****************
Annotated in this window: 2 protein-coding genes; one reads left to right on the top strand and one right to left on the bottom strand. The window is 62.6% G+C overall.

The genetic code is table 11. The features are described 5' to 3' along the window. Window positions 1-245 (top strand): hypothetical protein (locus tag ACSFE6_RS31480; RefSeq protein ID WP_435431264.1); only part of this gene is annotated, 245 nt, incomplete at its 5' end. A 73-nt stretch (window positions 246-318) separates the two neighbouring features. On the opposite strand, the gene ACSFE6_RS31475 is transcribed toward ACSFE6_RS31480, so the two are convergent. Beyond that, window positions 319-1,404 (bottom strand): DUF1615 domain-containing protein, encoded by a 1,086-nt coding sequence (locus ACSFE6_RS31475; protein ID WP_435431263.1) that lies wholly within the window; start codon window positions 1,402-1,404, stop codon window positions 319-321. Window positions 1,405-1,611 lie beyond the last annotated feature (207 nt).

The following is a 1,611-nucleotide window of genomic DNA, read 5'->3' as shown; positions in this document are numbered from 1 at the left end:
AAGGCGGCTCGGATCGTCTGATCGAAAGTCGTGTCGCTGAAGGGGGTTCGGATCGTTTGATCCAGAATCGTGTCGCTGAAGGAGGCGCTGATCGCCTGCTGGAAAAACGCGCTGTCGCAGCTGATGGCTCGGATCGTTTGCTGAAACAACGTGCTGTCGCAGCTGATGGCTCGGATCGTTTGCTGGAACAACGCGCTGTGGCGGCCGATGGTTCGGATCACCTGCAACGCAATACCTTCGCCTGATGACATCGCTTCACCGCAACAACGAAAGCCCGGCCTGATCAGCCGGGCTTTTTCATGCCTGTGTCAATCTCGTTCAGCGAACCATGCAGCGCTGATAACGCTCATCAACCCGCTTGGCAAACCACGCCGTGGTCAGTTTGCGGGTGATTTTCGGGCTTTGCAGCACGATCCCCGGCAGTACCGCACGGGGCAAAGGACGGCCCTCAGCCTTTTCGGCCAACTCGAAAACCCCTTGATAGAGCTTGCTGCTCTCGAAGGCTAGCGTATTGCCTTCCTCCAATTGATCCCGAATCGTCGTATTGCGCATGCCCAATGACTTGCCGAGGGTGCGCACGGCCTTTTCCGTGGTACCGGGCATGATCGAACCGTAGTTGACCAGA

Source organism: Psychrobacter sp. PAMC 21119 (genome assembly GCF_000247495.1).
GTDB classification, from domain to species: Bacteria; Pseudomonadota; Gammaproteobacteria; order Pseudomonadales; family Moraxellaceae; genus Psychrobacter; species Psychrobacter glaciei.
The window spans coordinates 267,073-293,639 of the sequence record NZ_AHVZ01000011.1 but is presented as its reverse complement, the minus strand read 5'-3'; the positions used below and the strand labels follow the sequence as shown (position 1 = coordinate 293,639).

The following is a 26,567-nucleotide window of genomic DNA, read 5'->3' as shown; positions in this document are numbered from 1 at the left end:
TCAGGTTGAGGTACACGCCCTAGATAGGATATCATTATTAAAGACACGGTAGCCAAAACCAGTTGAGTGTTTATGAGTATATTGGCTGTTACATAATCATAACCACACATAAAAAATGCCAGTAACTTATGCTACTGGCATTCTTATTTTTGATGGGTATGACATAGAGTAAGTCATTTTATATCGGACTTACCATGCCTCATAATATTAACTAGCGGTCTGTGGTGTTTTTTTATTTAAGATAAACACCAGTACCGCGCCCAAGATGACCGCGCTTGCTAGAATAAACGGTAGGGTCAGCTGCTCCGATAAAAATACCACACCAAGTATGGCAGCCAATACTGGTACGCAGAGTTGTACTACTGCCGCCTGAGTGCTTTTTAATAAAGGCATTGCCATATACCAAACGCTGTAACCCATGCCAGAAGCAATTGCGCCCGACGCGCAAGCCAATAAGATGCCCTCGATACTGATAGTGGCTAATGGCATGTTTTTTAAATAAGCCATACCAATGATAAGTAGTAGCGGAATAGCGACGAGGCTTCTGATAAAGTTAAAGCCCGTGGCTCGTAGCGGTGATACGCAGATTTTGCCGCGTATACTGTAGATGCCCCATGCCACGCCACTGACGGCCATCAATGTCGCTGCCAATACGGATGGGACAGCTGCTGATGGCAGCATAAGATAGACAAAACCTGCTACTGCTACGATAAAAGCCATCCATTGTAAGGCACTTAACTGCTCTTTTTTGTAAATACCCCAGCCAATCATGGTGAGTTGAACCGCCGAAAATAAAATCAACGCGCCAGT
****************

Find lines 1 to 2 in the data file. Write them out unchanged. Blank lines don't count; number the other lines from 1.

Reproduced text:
Annotated in this window: 2 protein-coding genes; one reads left to right on the top strand and one right to left on the bottom strand. The window is 62.6% G+C overall.

The genetic code is table 11. The features are described 5' to 3' along the window. Window positions 1-245 (top strand): hypothetical protein (locus tag ACSFE6_RS31480; RefSeq protein ID WP_435431264.1); only part of this gene is annotated, 245 nt, incomplete at its 5' end. A 73-nt stretch (window positions 246-318) separates the two neighbouring features. On the opposite strand, the gene ACSFE6_RS31475 is transcribed toward ACSFE6_RS31480, so the two are convergent. Beyond that, window positions 319-1,404 (bottom strand): DUF1615 domain-containing protein, encoded by a 1,086-nt coding sequence (locus ACSFE6_RS31475; protein ID WP_435431263.1) that lies wholly within the window; start codon window positions 1,402-1,404, stop codon window positions 319-321. Window positions 1,405-1,611 lie beyond the last annotated feature (207 nt).